Compliance Matters

HUD Formalizes Discriminatory Effects Standard

The agency issues a final rule on whether a housing practice violates the Fair Housing Act.

April 14, 2013

The Department of Housing and Urban Development (HUD) issued a final rule to formalize a national standard for determining whether a housing practice violates the Fair Housing Act (FHA) as the result of a “discriminatory effect.” The rule went into effect on March 18, 2013.

A practice has a discriminatory effect when it “actually or predictably results in a disparate impact on a group of persons; or creates, increases, reinforces, or perpetuates segregated housing patterns because of race, color, religion, sex, handicap, familial status, or national origin.”
A lender might be liable under the FHA based on a practice’s discriminatory effect on a protected class (e.g., demonstrated by statistical analysis), even if the practice was not motivated by a discriminatory intent.
The practice might still be lawful if supported by a “legally sufficient justification,” which exists where the challenged practice is:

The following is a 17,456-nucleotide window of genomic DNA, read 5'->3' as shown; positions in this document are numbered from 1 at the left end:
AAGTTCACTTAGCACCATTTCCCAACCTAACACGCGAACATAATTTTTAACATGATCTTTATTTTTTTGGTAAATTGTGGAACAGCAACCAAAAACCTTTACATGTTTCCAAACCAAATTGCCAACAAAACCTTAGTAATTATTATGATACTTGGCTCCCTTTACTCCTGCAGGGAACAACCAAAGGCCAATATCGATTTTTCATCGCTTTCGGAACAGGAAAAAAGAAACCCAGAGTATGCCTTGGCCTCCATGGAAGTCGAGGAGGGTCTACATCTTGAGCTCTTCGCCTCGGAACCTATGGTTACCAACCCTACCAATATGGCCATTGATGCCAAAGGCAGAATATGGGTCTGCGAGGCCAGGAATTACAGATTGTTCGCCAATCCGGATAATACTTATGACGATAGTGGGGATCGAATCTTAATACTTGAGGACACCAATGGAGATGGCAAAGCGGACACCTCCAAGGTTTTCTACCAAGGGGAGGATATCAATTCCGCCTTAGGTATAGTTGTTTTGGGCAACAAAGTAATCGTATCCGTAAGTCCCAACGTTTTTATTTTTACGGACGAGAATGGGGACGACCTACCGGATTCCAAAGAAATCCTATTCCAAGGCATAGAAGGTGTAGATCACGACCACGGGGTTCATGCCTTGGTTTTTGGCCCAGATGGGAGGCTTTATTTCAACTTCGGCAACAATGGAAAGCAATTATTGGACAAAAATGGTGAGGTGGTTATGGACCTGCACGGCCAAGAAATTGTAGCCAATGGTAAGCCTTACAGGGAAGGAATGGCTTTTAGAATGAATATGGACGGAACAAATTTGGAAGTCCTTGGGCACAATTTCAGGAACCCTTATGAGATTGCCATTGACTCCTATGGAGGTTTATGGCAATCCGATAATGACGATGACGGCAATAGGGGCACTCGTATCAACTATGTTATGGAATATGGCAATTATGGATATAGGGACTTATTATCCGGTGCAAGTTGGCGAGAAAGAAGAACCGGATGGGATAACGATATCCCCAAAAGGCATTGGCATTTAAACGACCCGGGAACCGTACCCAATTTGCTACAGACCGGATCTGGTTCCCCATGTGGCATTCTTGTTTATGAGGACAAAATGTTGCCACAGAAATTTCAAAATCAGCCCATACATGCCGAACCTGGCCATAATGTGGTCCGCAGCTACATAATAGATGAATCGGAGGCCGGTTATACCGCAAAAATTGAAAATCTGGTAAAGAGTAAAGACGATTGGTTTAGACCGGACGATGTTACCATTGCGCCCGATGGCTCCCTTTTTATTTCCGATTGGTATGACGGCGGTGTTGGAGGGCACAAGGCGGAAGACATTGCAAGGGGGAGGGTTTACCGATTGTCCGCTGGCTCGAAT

• Necessary to achieve one or more substantial, legitimate, nondiscriminatory interests; and
  • Couldn’t be served by another practice that has a less discriminatory effect.
Evidence must support a legally sufficient justification, which can’t be hypothetical or speculative.
HUD’s rule formally establishes a three-part, burden-shifting test to determine when a practice with a discriminatory effect violates the FHA. Under this test:
  • The plaintiff first bears the burden of proving a practice results in, or would predictably result in, a discriminatory effect on the basis of a protected characteristic.
  • If the plaintiff proves his or her case, the burden of proof shift s to the defendant to prove that the challenged practice is necessary to achieve one or more of its “substantial, legitimate, nondiscriminatory interests.”
  • If the defendant satisfies this burden, then the plaintiff might still establish liability by proving the substantial, legitimate, nondiscriminatory interest could be served by a practice with less discriminatory effect.
The rule also adds and revises illustrations of practices that violate the FHA through intentional discrimination or through a discriminatory effect.
For more information, see “Fair Housing Act” under CUNA’s e-Guide at